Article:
...The fundamental problem with federal testing to the [2005] Voluntary Voting System Guidelines (VVSG) is a built-in lack of transparency. The laboratories are paid by the manufacturers seeking certification, and they are answerable to the manufacturers. They have no other perceived responsibility other than to retain their accreditation. They have no defined duty to the public or even
to the states that rely on their certifications.

via links

Currently in PA, Provisional Ballots must be paper ballots.
Be aware of what is coming, the computerization of PBs.
PA, ready, set...

Project Vote Policy Brief No. 6 Provisional Ballots see reference to Demos

Civil Action No. 06-481
Declaration of Michael I. Shamos
Pennsylvania Voters File Suit to Halt Use of Touch-Screen Electronic Voting Systems in November
Will Computers Fix the Vote?
Sierra Club
Voting Machines Modernization Act

Voting Coalition leaders In search of a few good voting machines

The Intelligencer

They've masterminded theatrical public forums with props, fife and drum corps, even a Paul Revere impersonator, to draw attention to their cause.

Is HAVA Being Abused? Part I
The 1990 Voting System Standards are Certainly Outdated. Are They Illegal, Too?
by John Gideon and Ellen Theisen (pdf)

Montgomery County's voting machines and the software used to tabulate the votes cast on them were tested successfully this week in Harrisburg.

The successful test follows the software's failure in a test conducted by state officials before the primary election.,0,1493968.story?coll=all-newslocalquakertown-hed

Sequoia Advantage Recertification Exam
by Steve Strahs, Montgomery County Election Reform Network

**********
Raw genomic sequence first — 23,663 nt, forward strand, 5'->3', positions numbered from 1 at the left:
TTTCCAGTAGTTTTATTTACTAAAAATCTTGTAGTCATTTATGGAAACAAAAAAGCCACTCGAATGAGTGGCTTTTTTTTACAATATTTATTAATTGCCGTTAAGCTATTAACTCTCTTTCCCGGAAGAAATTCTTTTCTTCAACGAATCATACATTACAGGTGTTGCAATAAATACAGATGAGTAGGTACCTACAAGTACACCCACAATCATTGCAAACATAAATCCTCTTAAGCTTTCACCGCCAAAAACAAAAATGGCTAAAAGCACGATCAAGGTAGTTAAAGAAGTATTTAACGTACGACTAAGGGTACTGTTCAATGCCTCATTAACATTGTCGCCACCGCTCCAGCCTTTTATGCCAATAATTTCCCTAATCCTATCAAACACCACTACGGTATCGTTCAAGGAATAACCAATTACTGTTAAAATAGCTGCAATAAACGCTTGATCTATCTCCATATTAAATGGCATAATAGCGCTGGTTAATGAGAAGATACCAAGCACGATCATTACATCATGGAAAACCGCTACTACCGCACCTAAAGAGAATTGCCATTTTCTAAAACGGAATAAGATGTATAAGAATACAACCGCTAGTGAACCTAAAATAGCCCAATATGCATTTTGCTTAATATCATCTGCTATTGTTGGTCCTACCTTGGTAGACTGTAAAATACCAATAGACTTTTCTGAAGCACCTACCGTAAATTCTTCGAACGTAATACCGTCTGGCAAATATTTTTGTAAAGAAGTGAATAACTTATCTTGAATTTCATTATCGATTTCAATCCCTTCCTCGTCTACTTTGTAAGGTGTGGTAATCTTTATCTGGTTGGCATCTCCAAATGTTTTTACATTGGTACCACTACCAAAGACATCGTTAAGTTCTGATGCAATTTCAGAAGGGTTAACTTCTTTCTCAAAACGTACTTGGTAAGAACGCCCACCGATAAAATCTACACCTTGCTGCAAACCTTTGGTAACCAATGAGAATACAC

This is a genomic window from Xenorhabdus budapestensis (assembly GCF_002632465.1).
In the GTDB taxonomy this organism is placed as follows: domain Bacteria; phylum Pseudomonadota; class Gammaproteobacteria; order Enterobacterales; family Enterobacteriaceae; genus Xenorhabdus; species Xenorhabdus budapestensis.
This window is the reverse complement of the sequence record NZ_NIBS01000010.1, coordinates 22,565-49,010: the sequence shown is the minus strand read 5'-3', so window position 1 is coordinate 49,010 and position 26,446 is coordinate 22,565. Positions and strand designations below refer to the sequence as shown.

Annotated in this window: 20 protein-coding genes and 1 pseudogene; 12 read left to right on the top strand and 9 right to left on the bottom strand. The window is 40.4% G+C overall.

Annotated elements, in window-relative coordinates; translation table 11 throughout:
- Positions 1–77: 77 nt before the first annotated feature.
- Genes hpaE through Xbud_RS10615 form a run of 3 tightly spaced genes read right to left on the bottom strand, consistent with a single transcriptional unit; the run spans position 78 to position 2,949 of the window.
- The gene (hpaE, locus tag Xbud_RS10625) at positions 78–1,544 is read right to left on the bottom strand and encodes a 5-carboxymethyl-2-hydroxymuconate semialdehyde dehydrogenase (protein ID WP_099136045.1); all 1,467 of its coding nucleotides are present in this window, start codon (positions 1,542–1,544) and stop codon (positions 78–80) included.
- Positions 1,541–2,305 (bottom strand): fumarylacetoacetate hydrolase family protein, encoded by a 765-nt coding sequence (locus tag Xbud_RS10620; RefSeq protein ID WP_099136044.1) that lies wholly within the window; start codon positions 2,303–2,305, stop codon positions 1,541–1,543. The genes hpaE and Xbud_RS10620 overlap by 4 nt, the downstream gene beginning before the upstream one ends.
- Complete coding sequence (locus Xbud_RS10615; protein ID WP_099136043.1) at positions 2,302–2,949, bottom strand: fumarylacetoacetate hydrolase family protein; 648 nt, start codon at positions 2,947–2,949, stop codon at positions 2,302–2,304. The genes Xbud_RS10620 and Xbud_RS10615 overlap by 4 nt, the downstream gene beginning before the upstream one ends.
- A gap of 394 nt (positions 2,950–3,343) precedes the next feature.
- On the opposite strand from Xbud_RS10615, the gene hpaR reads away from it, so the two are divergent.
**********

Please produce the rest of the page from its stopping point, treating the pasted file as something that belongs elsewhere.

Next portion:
October 11, 2006

A Good Show, But Questions Remain: PA Sequoia Re-exam
By Marybeth Kuznik, VotePA

E-voting machine consultant rips party leaders for no-show

Most do not trust new electronic voting machines

'Fleeing voters' might be no voters Oct. 15, 2006

State says incomplete ballots shouldn't count; Montco says otherwise.
By Brian Callaway Of The Morning Call
THE STATE is telling election workers to cancel the votes of ''fleeing voters,'' people who may select their candidates, but fail to formally cast their ballots. Some say the state directive is tantamount to voter disenfranchisement.

BEFORE, election workers had the discretion to finalize those ballots and make sure they're counted.,0,6862956.story?coll=all-newslocal-hed

Every company says its security features -- the keys, seals, cards, codes and multiple memory backups -- are sound enough to withstand the most sophisticated assaults. As the state continues testing at least 11 other electronic voting devices, mostly of the touch-screen variety, activists agitate for the only voting insurance policy they say the Commonwealth needs: good old-fashioned paper.